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What kit is needed


Starting Out

When you start to learn to row, it is not necessary to rush out and buy expensive rowing specific clothing. Most children will have access to suitable clothing from other sports: shorts and leggings or track suit bottoms, long or short sleeved t-shirts and sweatshirts. Hats are very useful in the winter. It is important that tops are relatively close fitting otherwise folds of clothing can get caught up with the hands at the finish of the stroke. It is best to wear several thin layers rather than one thick one as this allows temperature to be regulated though an outing by slipping layers on and off. Hoodies should not be worn on the water - there have been reports of people getting trapped under a capsized boat when their hoody caught on a boat fitting.

Rowing in the depths of winter can be hard on the fingers. It is possible to row in gloves but most people don't like the lack of direct contact with the blade handle. A compromise is provided by "pogies" - these are special rowing "gloves" that fit over both the hand and the blade handle, enabling the rower to keep warm and connected to the handle. In case of capsize, all rowers should bring with them a spare change of clothing and a towel.

Winter In the winter, once crews have warmed up rowing to the start of a head race, they can then face a wait of often more than an hour sat doing nothing before the race commences. It is vital in such circumstances to have lots of layers, hats and gloves to put on and it is impoartant that they are put on before the athlete starts to feel cold.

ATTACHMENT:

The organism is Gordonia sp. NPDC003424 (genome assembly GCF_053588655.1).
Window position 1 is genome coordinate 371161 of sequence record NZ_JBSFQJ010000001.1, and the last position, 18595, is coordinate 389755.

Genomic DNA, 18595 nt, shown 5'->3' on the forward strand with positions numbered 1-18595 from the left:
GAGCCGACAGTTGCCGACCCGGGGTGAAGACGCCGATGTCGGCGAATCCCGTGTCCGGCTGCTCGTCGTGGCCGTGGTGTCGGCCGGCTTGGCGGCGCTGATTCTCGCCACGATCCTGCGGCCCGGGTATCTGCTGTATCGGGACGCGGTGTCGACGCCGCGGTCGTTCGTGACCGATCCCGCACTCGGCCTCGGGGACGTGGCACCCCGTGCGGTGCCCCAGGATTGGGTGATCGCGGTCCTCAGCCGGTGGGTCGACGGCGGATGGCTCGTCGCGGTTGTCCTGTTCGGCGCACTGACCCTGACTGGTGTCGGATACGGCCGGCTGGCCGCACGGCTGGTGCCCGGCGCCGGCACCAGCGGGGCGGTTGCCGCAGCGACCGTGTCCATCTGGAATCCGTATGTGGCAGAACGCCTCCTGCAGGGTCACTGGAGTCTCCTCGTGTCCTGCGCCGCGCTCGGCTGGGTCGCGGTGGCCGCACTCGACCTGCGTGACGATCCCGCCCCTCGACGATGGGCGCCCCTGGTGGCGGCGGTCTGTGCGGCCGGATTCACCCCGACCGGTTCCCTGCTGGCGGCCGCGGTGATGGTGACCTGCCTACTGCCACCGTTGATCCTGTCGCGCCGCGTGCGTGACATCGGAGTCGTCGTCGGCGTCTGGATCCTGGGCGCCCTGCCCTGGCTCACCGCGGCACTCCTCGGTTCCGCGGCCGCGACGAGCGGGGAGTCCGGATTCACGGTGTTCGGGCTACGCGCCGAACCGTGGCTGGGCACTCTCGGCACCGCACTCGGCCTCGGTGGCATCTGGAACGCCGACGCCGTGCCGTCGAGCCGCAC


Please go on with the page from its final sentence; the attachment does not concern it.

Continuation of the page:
Given the fickleness of the British weather it is best to always assume it is going to rain while you are at the start even if the weather is sunny and spring-like when you boat. Acting on this advice would have saved a lot of suffereing a couple of years at at Northwich. Gloriously sunny weather lulled a lot of junior crews into boating with minimal kit. While at the start, it clouded over in a matter of minutes leading to an immediate drop in temperature and then it began to hail. Many of the crews finishing that day had to be helped out of their boats into survival blankets because of inadequate clothing - though not any of the Pengwern contingent.

Scullers waiting at the start of a head race on a beautiful but frosty December day.

Summer You might be excused for thinking things would be simpler in the summer - they aren't, and in fact you may need more kit than the winter. The problem is that if a crew is winning, they may have several races in a day at a summer regatta. If it happens to be raining (or if the crew has a habit of splashing a lot of water around), that can lead to an awful lot of wet kit and a rower should always change into something dry in between races. Once again, even if the forecast is for a scorching summer day, it is best to always turn up at a regatta with a large bag of kit, just in case.

And finally...

When your child starts to compete, they will require one of the devices shown on the right - known as a rigger jigger. In fact, given how frequently they are lost you should probably get several. They combine a 10mm and a 13mm spanner, which are the sizes needed to take the riggers on and off the boat, something that has to be done several times for every competition. They cost about £7 from rowing supply companies, but you can find equivalent devices for half that if you do a bit of Googling. 

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